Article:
World Without End by Ken Follett | Book Review

Ken Follett wrote mostly thrillers until the publication of The Pillars of the Earth in 1989. This huge book focused on the construction of a cathedral in medieval England and was something of a risk for his published. A risk that paid off, it became one of his best selling novels. Recently it got a […]

Through Wolf’s Eyes by Jane Lindskold | Book Review

Through Wolf’s Eyes is the first part in Lindskold’s six book Firekeeper series. With the sixth novel published earlier this year, Lindskold has indicated the series is complete (for those of you who don’t want to commit to another unfinished fantasy series). The series as a whole is not ground breaking but it is well […]

The Ten Thousand | a Paul Kearney interview

Today we present an interview with novelist Paul Kearney the author of series like Monarchies of God and Sea Beggars among other books. His most recent work is soon to be published by Solaris and entitled The Ten Thousand.

Elephantmen: Wounded Animals |Review

Sometimes, it pays to read the forewords to certain books. It can give the reader an idea of the tone of the book and possibly offer insight to the creative process of the author. Other times, it lowers the expectations for the piece, but that might not necessarily be a terrible thing, as in the […]

A Sword From Red Ice by J.V. Jones | Book Review

A Sword From Red Ice brings us a long-awaited continuation of J.V. Jones’ Sword of Shadows series. In the Northern Territories, the situation is rapidly growing ever more dire for all those living – the clans, the cityfolk and even the mysterious Sull people. Despite Raif Sevrance’s successful healing of the breach in the Blindwall […]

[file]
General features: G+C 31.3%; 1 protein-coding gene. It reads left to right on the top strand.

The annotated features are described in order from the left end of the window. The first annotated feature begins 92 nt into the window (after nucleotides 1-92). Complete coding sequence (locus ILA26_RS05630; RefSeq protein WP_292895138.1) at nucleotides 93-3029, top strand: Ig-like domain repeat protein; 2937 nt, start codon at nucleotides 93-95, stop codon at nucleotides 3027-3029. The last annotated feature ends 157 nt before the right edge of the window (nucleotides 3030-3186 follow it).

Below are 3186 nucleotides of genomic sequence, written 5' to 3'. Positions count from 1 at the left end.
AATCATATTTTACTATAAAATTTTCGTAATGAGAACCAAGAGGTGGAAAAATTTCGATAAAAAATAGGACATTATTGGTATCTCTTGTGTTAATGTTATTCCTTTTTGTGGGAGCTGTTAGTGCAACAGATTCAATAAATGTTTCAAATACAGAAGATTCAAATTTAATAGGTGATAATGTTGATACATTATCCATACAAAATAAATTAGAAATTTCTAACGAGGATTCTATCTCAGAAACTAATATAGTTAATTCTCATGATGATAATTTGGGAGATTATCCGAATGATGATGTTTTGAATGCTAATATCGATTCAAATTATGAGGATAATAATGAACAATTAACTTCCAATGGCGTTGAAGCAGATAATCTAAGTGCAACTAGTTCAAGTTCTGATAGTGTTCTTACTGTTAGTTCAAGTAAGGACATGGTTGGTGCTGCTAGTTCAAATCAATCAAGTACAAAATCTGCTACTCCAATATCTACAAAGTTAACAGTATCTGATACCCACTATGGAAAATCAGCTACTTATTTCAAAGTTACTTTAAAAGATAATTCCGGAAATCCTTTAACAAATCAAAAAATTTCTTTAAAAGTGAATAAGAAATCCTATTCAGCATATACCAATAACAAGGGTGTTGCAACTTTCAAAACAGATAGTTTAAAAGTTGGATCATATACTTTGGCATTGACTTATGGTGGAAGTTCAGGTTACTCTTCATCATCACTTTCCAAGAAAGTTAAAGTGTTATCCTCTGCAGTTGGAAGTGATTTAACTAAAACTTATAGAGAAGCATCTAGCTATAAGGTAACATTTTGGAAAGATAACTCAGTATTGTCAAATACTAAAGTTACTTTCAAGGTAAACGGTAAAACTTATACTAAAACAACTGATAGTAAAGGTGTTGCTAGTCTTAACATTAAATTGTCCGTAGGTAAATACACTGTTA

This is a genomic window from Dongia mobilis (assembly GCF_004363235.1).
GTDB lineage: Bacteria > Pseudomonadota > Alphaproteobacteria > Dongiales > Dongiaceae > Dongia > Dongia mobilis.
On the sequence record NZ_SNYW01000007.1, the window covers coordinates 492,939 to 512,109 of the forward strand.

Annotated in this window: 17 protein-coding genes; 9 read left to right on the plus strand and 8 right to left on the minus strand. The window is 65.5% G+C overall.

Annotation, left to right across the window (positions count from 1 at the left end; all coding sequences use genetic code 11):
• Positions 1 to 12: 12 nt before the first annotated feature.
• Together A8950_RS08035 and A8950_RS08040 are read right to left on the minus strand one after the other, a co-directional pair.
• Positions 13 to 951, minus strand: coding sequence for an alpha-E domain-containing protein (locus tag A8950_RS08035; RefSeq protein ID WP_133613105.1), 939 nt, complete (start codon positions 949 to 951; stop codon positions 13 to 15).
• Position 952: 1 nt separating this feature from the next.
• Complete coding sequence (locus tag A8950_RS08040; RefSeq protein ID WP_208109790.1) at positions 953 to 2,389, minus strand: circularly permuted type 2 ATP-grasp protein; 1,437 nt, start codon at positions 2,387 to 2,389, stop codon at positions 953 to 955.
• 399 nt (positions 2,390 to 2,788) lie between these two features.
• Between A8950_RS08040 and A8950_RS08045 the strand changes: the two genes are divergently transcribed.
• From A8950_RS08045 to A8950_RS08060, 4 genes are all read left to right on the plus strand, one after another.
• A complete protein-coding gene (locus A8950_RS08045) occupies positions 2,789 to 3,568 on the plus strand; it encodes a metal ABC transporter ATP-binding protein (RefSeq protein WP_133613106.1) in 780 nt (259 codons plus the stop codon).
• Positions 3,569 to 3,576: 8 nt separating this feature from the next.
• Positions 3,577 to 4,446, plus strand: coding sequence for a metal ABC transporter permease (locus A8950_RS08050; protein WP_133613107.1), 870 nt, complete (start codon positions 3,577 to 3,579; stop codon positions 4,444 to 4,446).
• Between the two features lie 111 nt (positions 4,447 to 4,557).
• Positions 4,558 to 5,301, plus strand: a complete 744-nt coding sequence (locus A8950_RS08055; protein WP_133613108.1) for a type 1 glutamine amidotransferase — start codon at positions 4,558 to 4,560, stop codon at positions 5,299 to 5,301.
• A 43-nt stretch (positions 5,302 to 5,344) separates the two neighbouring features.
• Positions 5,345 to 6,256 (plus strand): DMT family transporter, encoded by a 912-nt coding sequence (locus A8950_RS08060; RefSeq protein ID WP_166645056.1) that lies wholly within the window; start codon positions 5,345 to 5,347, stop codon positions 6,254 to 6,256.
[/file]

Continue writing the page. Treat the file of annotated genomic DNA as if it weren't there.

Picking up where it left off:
God’s Demon by Wayne Barlowe | Book Review

Hell is a setting but never quite a theme in Wayne Barlowe’s debut novel God’s Demon; this explains both the book’s successes and its disappointments. At its best Barlowe’s novel provides a fairly typical, quasi-medieval fantasy story — in an infernal setting that evokes the primal otherness of games like Doom and Diablo. But with […]

The Mad Ship by Robin Hobb | Book Review

The second book in Hobb’s Liveship Traders trilogy. I reread this book during my recent move and had to drag myself away repeatedly to see to such trivial details as packing. Like the first book in this trilogy The Mad Ship is a very good book. The end of book one sees Pirate captain Kennit […]

The Orc King by R.A. Salvatore | Book Review

As many fanboy will complain, Salvatore’s last few Drizzt books lost a step here or there. The story needed to move on though and sometimes that takes a few books. Here we have the culmination of those efforts in The Orc King with a new and exciting chapter in the life of our favorite dark […]

The Follower by Jason Starr | Book Review

The yuppie dating scene in The Follower is convincingly rendered and provides an interesting backdrop for the story. The at times shallow cesspool where everyone is thinking about looks, sex, who’s hot and getting laid actually provides a good setting for this type of story because people quickly build up layers of deceit with each […]

Live Chat – Paul S. Kemp of the Forgotten Realms

On November 10th (2007) best selling author Paul S. Kemp joined us live for a chat in our chat room. Kemp has written several books perhaps most notable those featuring the adventures of his creation, Erevis Cale, in the Forgotten Realms setting. He also wrote an installment of the R.A. Salvatore presented War of the […]

Interfictions: An Anthology of Interstitial Writing | Book Review

What makes certain writings “interstitial” is largely a matter of expectations, say Delia Sherman and Theodora Goss, editors of Interfictions: An Anthology of Interstitial Writing. How, then, to set expectations for the anthology itself? For reader expectations may either highlight or camouflage that this is a good if somewhat homogeneous assemblage of literate, fantastic short […]

Tigana by Guy Gavriel Kay | Book Review

The fantasy classic the cover of my copy proclaims, and I suppose that is what it is. You would be hard pressed to find another single volume fantasy novel of such depth. It is the first book I read by Kay, and although in hindsight I must admit I like The Lions of Al-Rassan better, […]